Reflective journal tick lists were also recorded on a daily basis. A total of 1,395 tick lists were recorded across the five skills:

  • What’s going on? Identifying thoughts, feelings, behaviours and physical sensations.
  • Advice: A self-talk technique using questions like “What advice would you give a friend?”.
  • Breathing: An anger management technique to identify triggers, manage early warning signs and focus on breathing.
  • I’m OK: A positive self-talk technique where students identify things about themselves that they feel positive about.
  • Calm control: A tension control technique used widely to manage anxiety and other negative emotional responses.

Goal-based outcomes were used in the journals by the students to self-monitor their progress. Overall, 69 per cent made an improvement. Students who chose a goal related to the school environment – for example, to get a higher route in science, to speak up in class – made the least progress towards their goal (10 out of 19 pupils).

When the data was separated by wellbeing, pupils with the lowest wellbeing (27 per cent of the sample) chose a goal categorised as emotional – for example: “To not get peed off and lash out.”

Due to the impact of Covid 19, we have been unable to draw any conclusions about changes in attendance. There was no difference between the control and intervention groups, but this may well have been a product of increasing levels of absence already occurring in schools by March.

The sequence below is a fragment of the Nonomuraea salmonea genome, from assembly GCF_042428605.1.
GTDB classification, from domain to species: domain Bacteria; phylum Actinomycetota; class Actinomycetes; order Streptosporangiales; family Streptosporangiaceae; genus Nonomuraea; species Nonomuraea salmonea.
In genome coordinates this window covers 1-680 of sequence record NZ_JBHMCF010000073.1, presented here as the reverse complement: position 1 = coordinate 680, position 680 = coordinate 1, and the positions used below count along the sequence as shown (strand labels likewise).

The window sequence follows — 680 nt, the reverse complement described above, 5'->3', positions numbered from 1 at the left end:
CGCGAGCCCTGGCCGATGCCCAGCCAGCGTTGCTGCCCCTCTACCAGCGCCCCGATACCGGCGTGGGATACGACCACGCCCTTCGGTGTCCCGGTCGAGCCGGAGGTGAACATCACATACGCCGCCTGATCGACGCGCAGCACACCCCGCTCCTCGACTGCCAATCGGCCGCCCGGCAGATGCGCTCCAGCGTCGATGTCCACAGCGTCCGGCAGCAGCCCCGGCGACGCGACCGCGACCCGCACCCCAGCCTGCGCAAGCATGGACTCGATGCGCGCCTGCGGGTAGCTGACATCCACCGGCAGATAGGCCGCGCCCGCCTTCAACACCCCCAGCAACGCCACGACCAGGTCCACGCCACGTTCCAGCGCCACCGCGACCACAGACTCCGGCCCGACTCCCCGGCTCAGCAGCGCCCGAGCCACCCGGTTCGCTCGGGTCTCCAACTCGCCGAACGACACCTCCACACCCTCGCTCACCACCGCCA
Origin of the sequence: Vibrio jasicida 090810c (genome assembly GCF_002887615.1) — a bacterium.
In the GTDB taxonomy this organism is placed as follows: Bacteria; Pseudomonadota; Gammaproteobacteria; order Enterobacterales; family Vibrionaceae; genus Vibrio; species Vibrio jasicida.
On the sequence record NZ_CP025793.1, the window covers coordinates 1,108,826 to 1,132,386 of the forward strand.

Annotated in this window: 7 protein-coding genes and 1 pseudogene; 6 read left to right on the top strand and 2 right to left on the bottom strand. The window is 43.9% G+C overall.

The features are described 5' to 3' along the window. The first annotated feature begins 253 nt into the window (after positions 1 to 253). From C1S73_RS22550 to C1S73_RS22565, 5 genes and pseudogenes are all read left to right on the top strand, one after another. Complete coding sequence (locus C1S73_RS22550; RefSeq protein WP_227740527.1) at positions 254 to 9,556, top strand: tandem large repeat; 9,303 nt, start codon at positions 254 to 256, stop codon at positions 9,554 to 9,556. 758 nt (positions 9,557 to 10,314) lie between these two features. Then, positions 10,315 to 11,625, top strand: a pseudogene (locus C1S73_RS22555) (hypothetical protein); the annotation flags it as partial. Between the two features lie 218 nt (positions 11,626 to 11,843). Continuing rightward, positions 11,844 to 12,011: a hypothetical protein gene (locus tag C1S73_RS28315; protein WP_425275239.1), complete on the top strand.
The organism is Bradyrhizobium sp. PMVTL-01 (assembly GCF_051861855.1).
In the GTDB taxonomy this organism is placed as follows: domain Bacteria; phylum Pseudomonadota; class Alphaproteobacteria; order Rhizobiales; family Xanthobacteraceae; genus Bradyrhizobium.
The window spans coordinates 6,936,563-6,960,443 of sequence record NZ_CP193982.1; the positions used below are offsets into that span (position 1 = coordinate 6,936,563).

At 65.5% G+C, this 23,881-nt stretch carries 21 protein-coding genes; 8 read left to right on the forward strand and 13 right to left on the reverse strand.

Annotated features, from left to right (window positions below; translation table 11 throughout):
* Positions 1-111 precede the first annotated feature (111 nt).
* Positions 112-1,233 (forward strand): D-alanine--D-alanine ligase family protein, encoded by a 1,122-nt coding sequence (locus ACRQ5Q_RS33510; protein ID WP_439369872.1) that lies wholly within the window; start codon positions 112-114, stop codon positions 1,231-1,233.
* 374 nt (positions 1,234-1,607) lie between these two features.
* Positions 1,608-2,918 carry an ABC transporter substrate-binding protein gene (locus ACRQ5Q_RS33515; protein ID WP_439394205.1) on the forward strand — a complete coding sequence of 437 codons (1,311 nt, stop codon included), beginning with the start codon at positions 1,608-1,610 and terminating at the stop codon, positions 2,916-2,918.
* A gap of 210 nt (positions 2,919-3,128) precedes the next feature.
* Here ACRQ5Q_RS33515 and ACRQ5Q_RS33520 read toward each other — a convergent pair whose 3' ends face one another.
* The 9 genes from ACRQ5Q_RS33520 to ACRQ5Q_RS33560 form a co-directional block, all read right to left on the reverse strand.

The impact of Covid 19 and the lockdown has severely impacted on the final stages of the project, including the collection of data after two and four months of the intervention. Thanks to our partner schools, we were able to gather data from the students during lockdown remote learning.


Despite the challenges of completing an evaluation during a global pandemic and lockdown, we can show that the Building Resilient Learners programme has a positive effect on the measurable wellbeing and resilience of students with low wellbeing scores.

This conclusion is supported by the substantial qualitative data we have collected in the form of the student reflective journals. These journals provide us with a rich and colourful source of evidence that the young people involved in the My Big Life lessons were not only learning techniques to help them manage their own difficulties and challenges, but they were actually putting them into practice in their everyday life, both in and out of school.

Sidmouth College has secured further funding from NESTA to widen our approach, including developing a universal offer for all year 7 students. We have successfully recruited more than 30 schools and are beginning the process of training and planning Building Resilient Learners interventions with these schools.

Further information & resources